5 Ways to Reduce Your Risk of Diabetes

| Posted On Sep 16, 2014 | By:

5 ways to reduce risk.shutterstock_102543755According to recent estimates from the Centers for Disease Control and Prevention (CDC), 37 million American adults and children have Type 2 Diabetes, the most common form of diabetes, and that number has been steadily increasing over the past years.

In addition, an alarming 96 million more individuals have prediabetes, which is diagnosed when your a1c is between 5.7 and 6.4 percent, and your fasting glucose is between 100 and 125 mg/dl. Unfortunately, prediabetes often progresses to diabetes, especially if you are overweight, sedentary, and have a family history of diabetes.

Left untreated, diabetes can lead to complications like heart disease, blindness, kidney failure, neuropathy, or nerve damage. Diabetes also hits the wallet hard. On average, people with diabetes have health care costs 2.3 times higher than those who are healthy and without diabetes. Hopefully, I’ve got your attention, because if you’re at risk for diabetes, there are at least five important lifestyle changes you can make today to reduce your risk and prevent or at least slow down the development of diabetes.

Get moving!

Almost none of us relish the thought of long hours of sweaty exercise, but that’s really not necessary. Just 30 minutes of moderate daily exercise, like brisk walking, has been shown to reduce the risk of developing diabetes by 30 percent. Using your muscles and making them work harder not only allows them to use up more glucose but also lets your body use insulin better, which takes the stress off of your insulin-producing cells. Further research suggests that adding a few days of strength training to that walking routine will reduce the risk by as much as 60 percent.

Make things more complex.

Most people are aware that carbohydrate foods cause your blood sugar to increase, but not all carbs are bad. Complex carbohydrates like oatmeal, whole grain bread, brown rice, legumes, and vegetables are healthy carbs that provide the glucose your body needs at a slow and steady rate. The more simple carbs – candy, desserts, sodas, juices, and even white bread – are the ones to limit. They can cause your blood sugar to rise too quickly and stress your insulin. Choose a small serving of a complex carb at every meal.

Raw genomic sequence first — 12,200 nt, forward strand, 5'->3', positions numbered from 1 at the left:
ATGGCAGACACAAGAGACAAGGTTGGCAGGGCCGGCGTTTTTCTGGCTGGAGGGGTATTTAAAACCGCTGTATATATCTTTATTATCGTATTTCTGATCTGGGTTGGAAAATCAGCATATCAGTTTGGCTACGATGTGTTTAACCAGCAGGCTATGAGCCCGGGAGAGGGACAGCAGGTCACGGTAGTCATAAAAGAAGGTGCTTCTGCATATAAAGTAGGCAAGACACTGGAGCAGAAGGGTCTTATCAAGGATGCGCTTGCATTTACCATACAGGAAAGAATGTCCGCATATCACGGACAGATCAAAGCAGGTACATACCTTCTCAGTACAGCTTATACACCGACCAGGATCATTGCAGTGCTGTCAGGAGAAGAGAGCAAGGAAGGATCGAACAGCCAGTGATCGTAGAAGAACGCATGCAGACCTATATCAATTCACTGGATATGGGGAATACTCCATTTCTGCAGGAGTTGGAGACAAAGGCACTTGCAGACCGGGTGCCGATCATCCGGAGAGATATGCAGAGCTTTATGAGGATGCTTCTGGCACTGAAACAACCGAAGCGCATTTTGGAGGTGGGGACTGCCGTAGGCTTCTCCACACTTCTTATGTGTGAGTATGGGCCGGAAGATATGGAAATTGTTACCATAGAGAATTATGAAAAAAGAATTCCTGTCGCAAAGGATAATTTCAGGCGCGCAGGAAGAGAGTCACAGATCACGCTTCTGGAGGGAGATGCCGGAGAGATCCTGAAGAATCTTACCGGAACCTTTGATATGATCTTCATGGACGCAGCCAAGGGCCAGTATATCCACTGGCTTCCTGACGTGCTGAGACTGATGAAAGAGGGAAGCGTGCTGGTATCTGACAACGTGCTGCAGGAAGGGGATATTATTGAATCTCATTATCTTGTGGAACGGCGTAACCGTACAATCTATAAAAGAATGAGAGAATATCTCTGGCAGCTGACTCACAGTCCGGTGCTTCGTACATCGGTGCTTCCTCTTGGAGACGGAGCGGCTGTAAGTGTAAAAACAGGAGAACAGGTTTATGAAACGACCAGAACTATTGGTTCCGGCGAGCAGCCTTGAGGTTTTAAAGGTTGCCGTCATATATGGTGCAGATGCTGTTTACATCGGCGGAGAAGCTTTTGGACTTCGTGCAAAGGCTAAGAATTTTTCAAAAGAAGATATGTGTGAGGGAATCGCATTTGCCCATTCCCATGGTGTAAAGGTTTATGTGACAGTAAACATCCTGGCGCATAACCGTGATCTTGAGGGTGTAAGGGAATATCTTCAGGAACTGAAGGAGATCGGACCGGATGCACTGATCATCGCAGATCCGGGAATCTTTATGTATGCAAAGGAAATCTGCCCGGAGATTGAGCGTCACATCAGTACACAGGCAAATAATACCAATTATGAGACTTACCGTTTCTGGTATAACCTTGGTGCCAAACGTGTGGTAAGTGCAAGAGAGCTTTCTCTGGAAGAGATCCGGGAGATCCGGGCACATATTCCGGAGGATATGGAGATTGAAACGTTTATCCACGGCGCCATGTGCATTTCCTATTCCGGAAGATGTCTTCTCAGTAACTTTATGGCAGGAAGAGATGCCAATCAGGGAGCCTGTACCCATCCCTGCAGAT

Lose a few pounds.

Carrying excess weight increases your odds of developing diabetes dramatically, with those in the overweight category being seven times more likely to develop diabetes. If you’re in the obese category (body mass index >30), you are 20 to 40 times more likely to develop diabetes than someone with a healthy weight. Again, like exercise, you don’t have to strive for perfection. Research shows that losing just 7 to 10 percent of your current weight can cut your chances of developing type 2 diabetes in half.

Snack more.

Eating a healthy, balanced snack in between smaller meals helps to control blood sugar and quell your hunger so you don’t overdo it at the next meal. Healthy snacks should consist of:

Including at least three different food groups in your snacks not only keeps things interesting, it really helps to fill and nourish your body so you have the energy you need to be more active during the day.

Add, don’t subtract.

Rather than focusing on what you can’t have in your diet, which can leave you frustrated and feeling deprived, try to fill up on more of the healthy foods that are good for you. Even some occasional sweets and desserts can have their place if most of your diet is based on lots of fruits and vegetables (at least one or two servings at each meal and snack), complex carbs, some lean meats, and low-fat dairy.

Diabetes can often be prevented if you take these steps early enough and stay on track with a healthy lifestyle. For more information on managing both diabetes and prediabetes, talk to your healthcare provider.

Updated January 2023

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About Helen Mastro, MS, RD, CDE

Helen Mastro has been with Atrius Health since 1993 and sees patients at our Somerville and Wellesley practice locations. While she provides medical nutrition therapy education for a wide variety of nutritional problems, she has a particular interest in the areas of diabetes education, obesity, and pediatric nutrition.